Retailers with an online presence will require only 60 to 70 shops in order to gain national coverage by 2020, John Lewis boss Andy Street said today.
Speaking at the British Retail Consortium’s annual symposium, Street warned: “The days of needing 200 stores to cover the UK are clearly history.”
His view echoes a CBRE report that found that store groups can access 50% of the UK population with just 90 shops, compared with 200 stores in the 1970s.
Whilst conceding that not all retailers operate in the same way as John Lewis does, Street said that the retailer had arrived at the number through catchment analysis of its customers.
He said shoppers were willing to drive about 20 minutes to a John Lewis store “not the hour we used to think 10 years ago”.
He added that the retailer had analysed where there are concentrations of the archetypal John Lewis customer to then determine “how many locations are sufficient for us to serve roughly 80% of the total population in that drive time”.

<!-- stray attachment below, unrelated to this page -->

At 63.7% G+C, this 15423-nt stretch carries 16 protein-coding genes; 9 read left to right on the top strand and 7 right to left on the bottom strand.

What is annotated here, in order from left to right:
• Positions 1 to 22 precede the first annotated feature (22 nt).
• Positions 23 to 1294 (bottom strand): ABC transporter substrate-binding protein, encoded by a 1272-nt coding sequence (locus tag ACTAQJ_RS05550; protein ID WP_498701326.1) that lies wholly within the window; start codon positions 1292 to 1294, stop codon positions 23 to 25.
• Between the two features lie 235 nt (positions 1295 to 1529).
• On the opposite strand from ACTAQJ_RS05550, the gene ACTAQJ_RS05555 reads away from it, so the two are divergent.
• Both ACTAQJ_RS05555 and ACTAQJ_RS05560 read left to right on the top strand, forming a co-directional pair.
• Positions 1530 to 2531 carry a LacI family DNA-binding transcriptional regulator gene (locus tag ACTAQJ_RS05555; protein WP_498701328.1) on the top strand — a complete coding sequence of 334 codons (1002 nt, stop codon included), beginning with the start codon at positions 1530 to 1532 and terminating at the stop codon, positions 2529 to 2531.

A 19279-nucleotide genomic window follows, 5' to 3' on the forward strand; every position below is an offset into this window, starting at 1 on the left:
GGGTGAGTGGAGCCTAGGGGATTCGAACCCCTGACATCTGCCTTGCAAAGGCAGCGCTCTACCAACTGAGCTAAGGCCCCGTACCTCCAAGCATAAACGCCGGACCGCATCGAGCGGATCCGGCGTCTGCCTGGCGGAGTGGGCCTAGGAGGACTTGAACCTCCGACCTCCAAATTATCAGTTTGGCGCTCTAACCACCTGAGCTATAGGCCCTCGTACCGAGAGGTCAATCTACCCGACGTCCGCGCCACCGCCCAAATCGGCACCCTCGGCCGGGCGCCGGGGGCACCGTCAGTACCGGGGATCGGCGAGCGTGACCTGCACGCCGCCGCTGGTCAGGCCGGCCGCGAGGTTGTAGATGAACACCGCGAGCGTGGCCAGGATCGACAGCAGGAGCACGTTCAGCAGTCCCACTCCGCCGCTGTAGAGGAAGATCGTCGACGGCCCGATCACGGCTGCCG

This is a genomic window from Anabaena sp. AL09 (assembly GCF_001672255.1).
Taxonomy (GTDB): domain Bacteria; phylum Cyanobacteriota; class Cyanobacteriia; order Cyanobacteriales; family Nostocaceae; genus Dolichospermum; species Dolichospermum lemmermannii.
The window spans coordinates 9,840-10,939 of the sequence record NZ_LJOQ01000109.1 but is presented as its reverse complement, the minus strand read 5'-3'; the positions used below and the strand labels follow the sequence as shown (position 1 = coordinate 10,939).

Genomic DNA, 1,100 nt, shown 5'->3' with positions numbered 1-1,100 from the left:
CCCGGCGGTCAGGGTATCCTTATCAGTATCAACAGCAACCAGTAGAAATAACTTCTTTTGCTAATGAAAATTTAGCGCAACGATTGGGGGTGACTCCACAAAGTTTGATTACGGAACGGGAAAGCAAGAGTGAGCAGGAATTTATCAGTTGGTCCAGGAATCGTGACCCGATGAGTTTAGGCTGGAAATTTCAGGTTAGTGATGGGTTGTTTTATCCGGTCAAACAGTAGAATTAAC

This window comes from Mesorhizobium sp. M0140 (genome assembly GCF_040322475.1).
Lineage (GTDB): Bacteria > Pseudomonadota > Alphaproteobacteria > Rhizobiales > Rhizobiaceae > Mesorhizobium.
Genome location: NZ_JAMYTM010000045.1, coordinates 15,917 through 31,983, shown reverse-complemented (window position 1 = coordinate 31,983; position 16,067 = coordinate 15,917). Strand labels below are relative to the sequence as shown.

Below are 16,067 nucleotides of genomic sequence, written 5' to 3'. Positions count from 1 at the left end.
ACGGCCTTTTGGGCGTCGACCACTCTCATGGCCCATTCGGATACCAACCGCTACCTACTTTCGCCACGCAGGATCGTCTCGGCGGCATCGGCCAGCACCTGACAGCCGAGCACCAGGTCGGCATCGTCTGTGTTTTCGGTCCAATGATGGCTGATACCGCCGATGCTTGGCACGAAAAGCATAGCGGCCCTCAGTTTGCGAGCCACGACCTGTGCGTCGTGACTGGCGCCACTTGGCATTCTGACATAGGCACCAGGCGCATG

Street sounded an optimistic note for the retailer, claiming: “We think we have worked out what is happening in the online/offline dynamic. We have three formats, each of which plays a different role, which means we have a way of addressing all the key catchments in the UK.”
John Lewis operates its full line department stores as well as its at home shops and its yet to open ‘flexible’ format – a slimmed down version of its larger department stores.
Street added that the retailer would continue to open regional flagship stores, although he said this particular format would be the least significant for the Partnership in terms of new openings.
“There will be many less of them than we might have thought five to six years ago,” said Street. “Having scanned the country and looked at the economic downturn it is clear there are relatively few locations that can sustain them. To be honest the recession has been kind to John Lewis - if we hadn’t had it we would probably have built more of these shops in locations that cannot sustain them.”
Street went on to caution that he felt there were only 50 retail locations in the UK with an optimistic future and a further 50 which were “fighting for that same optimism. The future is much grimmer for the locations below that top one hundred”, he said.